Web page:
A Primary Primer

The primary system we use here in the USA has always sort of mystified me. I imagine there are more ways to complicate the electoral process, but this whole concept of “delegates” does the job pretty well. It was some time before I could wrap my head around the idea that, in the primaries, the person you are voting for is not the person for whom you are voting.

Turns out, when you look at the ballot, you will see a list of names you recognize &#8212 Barack Obama, Hillary Clinton, John McCain, etc. &#8212 and there will be boxes next to each name for you to check. However, checking one of these boxes does not mean your voterly duty is complete. On the contrary, checking one of these boxes really doesn’t mean crap. The important boxes come next, where you will see a list of names you will probably never have heard before, with the famous names in parentheses next to them. These are the delegates, and this is where your vote actually counts for something. Because today, we do not vote for the candidates we wish to see running in the general election. That would be too easy. Today, we must select delegates to attend a convention, where they will select the candidates for whom we will vote in the general election. We choose which delegates to vote for on the basis of which candidate they have promised, cross their hearts and hope to die, to vote for at the convention. Interesting twist: Just because they said that’s who they will vote for does not mean they actually have to vote for that person. They could all change their minds, should the mood take them.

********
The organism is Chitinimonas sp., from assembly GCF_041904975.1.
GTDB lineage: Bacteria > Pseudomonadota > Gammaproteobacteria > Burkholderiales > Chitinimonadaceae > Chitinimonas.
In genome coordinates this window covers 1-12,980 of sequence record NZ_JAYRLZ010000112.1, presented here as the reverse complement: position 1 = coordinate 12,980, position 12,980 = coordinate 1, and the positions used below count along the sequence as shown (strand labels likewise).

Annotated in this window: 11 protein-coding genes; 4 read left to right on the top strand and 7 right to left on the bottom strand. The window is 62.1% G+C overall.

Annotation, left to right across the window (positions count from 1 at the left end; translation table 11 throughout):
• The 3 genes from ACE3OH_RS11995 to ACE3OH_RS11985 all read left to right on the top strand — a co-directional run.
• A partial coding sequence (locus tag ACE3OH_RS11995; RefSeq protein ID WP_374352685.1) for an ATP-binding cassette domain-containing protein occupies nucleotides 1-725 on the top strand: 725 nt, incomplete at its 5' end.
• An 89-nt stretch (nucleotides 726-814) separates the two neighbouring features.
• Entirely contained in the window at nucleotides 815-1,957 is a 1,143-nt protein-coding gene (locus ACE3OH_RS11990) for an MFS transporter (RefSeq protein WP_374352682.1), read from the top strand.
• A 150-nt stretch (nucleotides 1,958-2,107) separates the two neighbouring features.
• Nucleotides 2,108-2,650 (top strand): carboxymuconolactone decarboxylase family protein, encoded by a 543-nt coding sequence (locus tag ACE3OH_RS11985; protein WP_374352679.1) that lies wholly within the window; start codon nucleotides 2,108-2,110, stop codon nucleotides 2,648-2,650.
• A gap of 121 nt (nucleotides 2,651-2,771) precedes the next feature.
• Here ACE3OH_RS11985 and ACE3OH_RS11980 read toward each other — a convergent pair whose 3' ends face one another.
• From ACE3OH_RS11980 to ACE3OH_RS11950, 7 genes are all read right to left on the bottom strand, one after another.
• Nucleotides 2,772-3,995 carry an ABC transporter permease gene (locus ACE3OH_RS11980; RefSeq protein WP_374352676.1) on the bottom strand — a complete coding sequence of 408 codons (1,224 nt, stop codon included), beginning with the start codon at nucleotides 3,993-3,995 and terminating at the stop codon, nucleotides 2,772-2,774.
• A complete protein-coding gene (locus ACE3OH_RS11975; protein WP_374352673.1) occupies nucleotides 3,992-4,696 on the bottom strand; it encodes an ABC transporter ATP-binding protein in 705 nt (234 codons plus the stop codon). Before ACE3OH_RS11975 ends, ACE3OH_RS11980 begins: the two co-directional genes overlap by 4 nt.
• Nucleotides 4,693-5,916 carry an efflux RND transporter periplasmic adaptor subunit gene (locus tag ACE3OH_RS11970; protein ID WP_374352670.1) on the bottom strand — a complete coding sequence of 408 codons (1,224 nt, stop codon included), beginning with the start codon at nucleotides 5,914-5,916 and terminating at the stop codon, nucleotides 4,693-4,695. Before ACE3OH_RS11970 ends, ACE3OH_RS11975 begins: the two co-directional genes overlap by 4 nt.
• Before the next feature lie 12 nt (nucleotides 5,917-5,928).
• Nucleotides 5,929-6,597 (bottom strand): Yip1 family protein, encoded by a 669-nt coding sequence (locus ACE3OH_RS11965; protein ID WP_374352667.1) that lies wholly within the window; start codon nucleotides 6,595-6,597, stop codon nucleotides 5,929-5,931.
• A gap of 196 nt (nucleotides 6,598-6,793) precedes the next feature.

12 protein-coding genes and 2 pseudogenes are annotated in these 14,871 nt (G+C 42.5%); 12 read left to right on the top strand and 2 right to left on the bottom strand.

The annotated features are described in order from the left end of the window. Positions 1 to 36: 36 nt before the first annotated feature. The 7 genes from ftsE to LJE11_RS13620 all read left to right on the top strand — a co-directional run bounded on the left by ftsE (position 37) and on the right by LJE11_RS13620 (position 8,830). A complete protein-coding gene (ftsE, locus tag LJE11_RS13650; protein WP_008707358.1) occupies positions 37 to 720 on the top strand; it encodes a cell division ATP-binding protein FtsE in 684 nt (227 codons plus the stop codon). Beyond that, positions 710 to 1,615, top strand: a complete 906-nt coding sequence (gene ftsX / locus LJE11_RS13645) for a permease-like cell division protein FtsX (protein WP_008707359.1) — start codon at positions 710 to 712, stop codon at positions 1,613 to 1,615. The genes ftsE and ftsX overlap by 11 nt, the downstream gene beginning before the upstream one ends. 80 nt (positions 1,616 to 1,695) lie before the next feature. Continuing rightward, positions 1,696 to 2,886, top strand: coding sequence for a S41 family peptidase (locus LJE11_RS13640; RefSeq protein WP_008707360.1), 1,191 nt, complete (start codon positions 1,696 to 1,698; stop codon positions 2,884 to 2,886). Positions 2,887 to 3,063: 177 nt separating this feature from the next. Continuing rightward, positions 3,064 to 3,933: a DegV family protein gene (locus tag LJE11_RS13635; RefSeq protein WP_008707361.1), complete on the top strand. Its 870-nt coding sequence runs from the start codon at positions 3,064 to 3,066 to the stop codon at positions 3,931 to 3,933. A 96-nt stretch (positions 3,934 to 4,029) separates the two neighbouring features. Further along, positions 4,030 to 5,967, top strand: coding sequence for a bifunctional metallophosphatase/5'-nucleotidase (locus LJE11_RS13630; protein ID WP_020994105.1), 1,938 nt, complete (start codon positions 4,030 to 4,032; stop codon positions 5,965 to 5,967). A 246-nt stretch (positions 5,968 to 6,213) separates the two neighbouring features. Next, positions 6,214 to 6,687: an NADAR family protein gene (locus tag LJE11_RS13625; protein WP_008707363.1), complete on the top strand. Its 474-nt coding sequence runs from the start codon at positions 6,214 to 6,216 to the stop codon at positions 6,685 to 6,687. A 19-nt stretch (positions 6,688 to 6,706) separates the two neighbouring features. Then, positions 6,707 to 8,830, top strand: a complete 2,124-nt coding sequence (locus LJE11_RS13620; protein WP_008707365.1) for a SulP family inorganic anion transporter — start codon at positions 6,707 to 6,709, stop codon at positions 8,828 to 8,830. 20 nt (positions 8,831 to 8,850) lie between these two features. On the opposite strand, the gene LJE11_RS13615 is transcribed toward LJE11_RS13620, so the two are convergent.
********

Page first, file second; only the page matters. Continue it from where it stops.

Now, if I understand it correctly (and believe me, I may not), it’s a little different for Democrats. Apparently, the Democratic Party assigns the delegates based on the percentages in the popular vote, in which case your initial vote does count for something. Republicans, however, cannot afford to screw up and pick the wrong delegate, because for the Republican Party that is the only vote that counts today.

Today, of course, is only a prelude to next November, when we vote for members of the Electoral College, who will then cast votes for candidates based on the popular vote in their home states, although technically they don’t have to do that either.

And other countries wonder why Americans are so laissez-fair when it comes to voting.

1 Comment so far

  1. Fuzzy (unregistered) on February 5th, 2008 @ 11:34 am

    Oh, it’s even more complicated than that in the Democratic primary — there’s also the super-delegates and the fact that Michigan and Florida’s primaries didn’t count.



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